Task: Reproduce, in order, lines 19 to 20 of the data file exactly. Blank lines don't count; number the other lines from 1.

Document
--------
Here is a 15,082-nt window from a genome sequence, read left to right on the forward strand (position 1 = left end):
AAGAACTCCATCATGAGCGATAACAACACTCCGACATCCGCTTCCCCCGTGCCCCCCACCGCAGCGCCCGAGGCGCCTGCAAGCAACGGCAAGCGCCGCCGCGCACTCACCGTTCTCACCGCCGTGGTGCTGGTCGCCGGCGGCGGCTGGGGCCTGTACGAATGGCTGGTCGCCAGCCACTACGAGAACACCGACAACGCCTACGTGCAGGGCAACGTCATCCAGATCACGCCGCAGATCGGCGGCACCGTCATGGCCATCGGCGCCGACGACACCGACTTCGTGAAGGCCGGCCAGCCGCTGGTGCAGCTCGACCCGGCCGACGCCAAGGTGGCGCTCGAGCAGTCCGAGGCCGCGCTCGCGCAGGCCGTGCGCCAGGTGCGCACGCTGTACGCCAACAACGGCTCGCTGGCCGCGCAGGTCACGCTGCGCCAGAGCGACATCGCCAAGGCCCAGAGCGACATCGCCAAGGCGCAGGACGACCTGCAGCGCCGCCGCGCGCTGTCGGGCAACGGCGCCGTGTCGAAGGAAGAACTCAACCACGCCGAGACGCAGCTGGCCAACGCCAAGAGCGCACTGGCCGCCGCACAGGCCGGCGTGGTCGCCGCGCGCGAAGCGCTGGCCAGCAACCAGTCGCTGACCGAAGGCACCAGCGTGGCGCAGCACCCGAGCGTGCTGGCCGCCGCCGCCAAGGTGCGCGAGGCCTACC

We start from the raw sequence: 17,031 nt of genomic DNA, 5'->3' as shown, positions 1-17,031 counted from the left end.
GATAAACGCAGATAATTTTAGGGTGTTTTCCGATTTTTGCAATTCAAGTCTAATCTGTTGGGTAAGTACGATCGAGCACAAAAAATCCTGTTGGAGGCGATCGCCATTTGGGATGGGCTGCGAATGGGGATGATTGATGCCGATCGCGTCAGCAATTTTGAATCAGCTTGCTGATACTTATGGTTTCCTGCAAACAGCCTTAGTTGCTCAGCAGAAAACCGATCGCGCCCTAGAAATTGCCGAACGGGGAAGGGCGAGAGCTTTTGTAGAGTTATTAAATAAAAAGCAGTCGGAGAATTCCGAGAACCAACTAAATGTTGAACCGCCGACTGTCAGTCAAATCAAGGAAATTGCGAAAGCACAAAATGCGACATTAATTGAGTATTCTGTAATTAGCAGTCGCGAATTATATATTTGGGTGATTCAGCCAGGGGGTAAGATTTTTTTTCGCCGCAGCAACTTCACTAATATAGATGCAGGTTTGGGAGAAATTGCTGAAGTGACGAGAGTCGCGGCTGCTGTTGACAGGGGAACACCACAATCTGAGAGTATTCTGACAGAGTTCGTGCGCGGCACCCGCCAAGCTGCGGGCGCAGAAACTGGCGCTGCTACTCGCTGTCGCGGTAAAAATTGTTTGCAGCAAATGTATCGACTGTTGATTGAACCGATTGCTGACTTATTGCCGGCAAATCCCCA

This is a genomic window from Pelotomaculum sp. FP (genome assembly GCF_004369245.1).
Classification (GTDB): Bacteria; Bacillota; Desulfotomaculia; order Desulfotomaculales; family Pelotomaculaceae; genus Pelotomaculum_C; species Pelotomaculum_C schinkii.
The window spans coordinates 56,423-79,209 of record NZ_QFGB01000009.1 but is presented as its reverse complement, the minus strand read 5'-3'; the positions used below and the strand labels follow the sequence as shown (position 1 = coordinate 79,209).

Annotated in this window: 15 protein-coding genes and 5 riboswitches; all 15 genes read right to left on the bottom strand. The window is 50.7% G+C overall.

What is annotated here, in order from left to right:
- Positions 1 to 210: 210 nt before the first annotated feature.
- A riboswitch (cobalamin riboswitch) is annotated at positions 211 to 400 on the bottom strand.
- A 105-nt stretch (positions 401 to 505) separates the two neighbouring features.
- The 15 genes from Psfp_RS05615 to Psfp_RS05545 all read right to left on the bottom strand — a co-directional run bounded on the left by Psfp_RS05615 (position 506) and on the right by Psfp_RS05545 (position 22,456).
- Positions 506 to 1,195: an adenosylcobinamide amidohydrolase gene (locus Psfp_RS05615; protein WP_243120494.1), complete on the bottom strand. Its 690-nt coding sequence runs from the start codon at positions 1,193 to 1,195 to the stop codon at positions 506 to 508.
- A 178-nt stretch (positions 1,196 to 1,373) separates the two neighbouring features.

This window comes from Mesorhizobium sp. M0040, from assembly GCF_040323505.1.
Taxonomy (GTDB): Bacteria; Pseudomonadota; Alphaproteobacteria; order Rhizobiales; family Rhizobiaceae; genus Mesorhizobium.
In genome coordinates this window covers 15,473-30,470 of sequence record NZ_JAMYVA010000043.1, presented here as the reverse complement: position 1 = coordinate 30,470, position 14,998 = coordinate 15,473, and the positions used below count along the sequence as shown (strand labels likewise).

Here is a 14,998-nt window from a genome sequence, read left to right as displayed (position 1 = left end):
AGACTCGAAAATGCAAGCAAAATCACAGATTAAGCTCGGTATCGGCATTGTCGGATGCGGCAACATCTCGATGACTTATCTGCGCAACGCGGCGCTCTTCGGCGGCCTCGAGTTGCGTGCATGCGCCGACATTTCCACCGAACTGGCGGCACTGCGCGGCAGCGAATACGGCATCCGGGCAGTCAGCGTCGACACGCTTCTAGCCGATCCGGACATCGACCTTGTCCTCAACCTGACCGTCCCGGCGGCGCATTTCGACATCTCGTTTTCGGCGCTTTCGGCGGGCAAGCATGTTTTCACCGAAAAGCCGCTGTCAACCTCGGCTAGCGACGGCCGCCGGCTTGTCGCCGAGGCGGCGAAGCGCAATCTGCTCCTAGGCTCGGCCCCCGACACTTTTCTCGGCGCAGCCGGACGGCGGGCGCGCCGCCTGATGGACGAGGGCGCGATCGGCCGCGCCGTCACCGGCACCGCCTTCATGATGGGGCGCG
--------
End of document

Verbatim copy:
Here is a 14,998-nt window from a genome sequence, read left to right as displayed (position 1 = left end):
AGACTCGAAAATGCAAGCAAAATCACAGATTAAGCTCGGTATCGGCATTGTCGGATGCGGCAACATCTCGATGACTTATCTGCGCAACGCGGCGCTCTTCGGCGGCCTCGAGTTGCGTGCATGCGCCGACATTTCCACCGAACTGGCGGCACTGCGCGGCAGCGAATACGGCATCCGGGCAGTCAGCGTCGACACGCTTCTAGCCGATCCGGACATCGACCTTGTCCTCAACCTGACCGTCCCGGCGGCGCATTTCGACATCTCGTTTTCGGCGCTTTCGGCGGGCAAGCATGTTTTCACCGAAAAGCCGCTGTCAACCTCGGCTAGCGACGGCCGCCGGCTTGTCGCCGAGGCGGCGAAGCGCAATCTGCTCCTAGGCTCGGCCCCCGACACTTTTCTCGGCGCAGCCGGACGGCGGGCGCGCCGCCTGATGGACGAGGGCGCGATCGGCCGCGCCGTCACCGGCACCGCCTTCATGATGGGGCGCG